Saturday, May 16, 2009

North Simcoe ARC update #2

This is a few days old but still caught the eye, after the night of presentations at the Simcoe County District School Board on its north-Simcoe high school review. The communities came out in force and presented their piece to the trustees.
It brings up a good question of how to cover these processes from a media standpoint. As readers here will know, I advocate for better coverage of accommodation review committees, their meetings, their recommendations and the overall review process. Coverage that puts policy and fact at the forefront with an aim for rational coverage of the issues at play that doesn't get distracted by NIMBYism or the passionate responses a school-closure threat ultimately evokes. Coverage that makes up for the boards' and ministry's lacking effort to explain how the review process actually works.
But when it comes to a night like this, there's not much a reporter can do other than relay the event as it happened. If the evening turns into a love-in for the communities at stake, is it fair reporting to counter the opinions presented with information from earlier in the review process? Or is it just best to replay the events as they occurred, and leave the rebuttals (if any) for later?
Often this is further clouded when local media get involved in the save-the-school efforts-- I had experience with staff (not the reporter) at a sister paper being heavily involved in save-the-school efforts, making the paper a de-facto school supporter and creating no opportunity for the reporter to report on anything she felt would go against the party line.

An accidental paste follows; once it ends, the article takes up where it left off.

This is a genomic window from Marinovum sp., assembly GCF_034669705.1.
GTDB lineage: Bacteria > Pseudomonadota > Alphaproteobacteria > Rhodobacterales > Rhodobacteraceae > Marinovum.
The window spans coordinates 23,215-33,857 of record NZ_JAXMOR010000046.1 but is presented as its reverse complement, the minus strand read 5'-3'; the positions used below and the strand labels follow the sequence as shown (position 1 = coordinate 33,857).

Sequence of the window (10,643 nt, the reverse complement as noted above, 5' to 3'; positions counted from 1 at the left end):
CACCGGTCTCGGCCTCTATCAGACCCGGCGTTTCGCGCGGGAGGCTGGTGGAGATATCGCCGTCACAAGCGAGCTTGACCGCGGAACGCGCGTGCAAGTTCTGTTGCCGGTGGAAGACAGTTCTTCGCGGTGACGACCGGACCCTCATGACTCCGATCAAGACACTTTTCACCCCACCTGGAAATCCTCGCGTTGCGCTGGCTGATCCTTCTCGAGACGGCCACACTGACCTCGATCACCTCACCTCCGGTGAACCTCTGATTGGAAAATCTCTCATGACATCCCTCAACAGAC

Anonymous said...

If we are looking for "just the facts" it might just bore readers to death without some of that community passion.

Seems to me that on the one hand we have the MOE setting up these ARCs and reviews because of declining enrolments and cost savings.

On the other hand the same MOE wants communities to save their schools and use them as cultural, recreational and educational hubs.

Seems to me that the MOE is confusing matters.

I have to wonder why the government is ramping up the number of well-paid bureaucrats, costing hundreds of thousands of dollars, to educate those declining numbers of students?

Has the MOE had a forensic audit and done one of each and every board in the province? How do we know we can't find more savings by cutting out those folks who never see the inside of a classroom?

Media has a responsibility to ask those hard questions that parents may miss. Good education reporters shouldn't worry about who they offend just as long as the truth is told.